While meeting with these men of God and discussing these difficulties with Miguel, I explained how Climbing For Christ does not have the money to help every village in this part of Haiti. We struggle to fund what needs to be done in Gentilhomme alone.

“You don't have money,” Miguel said, purposefully. “But God have money.”

God will provide. Scripture tells us this repeatedly — in Matthew 6:33, 7:7-8 and 11, and 21:22; Luke 12:31; Romans 8:32; Philippians 4:19, and 1 John 5:14-15.

“Maybe God want you to do not just for Gentilhomme,” Miguel said. “Maybe God want you to do for Haiti.”


Haitian hikers

Haitians carrying twigs over the mountain in April 2007. (Photo by Gary Fallesen)

God brought us to Gentilhomme. On June 26, 2005, while intending to climb Pic la Selle (the highest mountain in Haiti at 8,773 feet), we discovered Gentilhomme. Johnathan Esper, my son Jesse, and I were ascending the now-familiar trail up from Soliette and came over the crest of a hill to see Gentilhomme nestled on the slopes of what we thought was Pic la Selle. It turns out that Pic la Selle is behind this mountain, which is Món Boukan (Mount Fire — known as such because there always seems to be a fire burning on the slopes as farmers torch the undergrowth to clear the way for the planting of crops such as onions, beans, peas, and yucca, and trees are burned to make charcoal). Chalismar Miguel Charles crossed our path. We asked him if he could show us the way up Pic la Selle. He said he could, but first he would introduce us to Pastor Meristaine Tresin.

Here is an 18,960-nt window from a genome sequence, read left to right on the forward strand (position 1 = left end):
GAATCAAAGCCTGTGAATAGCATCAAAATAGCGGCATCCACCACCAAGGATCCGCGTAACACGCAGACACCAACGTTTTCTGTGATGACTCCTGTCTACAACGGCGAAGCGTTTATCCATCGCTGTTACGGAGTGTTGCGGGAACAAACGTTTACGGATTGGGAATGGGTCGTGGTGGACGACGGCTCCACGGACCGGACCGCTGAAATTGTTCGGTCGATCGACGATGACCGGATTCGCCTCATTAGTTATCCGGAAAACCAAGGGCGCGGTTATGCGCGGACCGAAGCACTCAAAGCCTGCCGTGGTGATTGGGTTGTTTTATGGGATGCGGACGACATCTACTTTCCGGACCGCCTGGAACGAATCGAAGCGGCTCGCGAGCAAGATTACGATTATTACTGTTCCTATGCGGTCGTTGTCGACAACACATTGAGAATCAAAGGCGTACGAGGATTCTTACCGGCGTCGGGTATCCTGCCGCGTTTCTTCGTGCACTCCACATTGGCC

Our meeting with Pastor Tresin was a divine appointment. He looked deeply into my eyes as he grasped and shook my right hand with both of his, saying: “I have prayed for two years for God to send help.” We are the help. We raised more than $12,000 and built a church within nine months, something nearly unheard of in Haiti. The church was dedicated on May 14, 2006. In September 2006, it became a school for more than 140 children who have never been able to go to school. Mathurin Saenril is a trained teacher working at the school. He is helped by Exima, a member of the church. They teach reading, writing, and arithmetic.

The church at Gentilhomme is the heart of the village. Soon it will house a health clinic. It also will lead to clean water and improved sanitation. That is what we are working on now.

These are the many things God has led us to do in Gentilhomme. But I believe it is only the start. As we met with pastors and representatives of other churches from other villages in need, as I listened to pleas and prayed to God for direction, He made it clear to me: DO for the least of these.

Haiti is a troubled country, the poorest nation in the Western Hemisphere. Its history is bloody and ungodly. The people turned to the evil one when they embraced voodoo in their revolt against the French in 1791. The Haitian Revolution (considered the world's only successful slave uprising) lasted 13 years and “altered the course of world history,” according to The Rainy Season by Amy Wilentz. E.J. Hobsbawm concurs in The Age of Revolution: 1789-1848, writing: “The failure of Napoleonic France to recapture Haiti was one of the main reasons for liquidating the entire remaining American Empire, which was sold by the Louisiana Purchase (1803) to the USA.”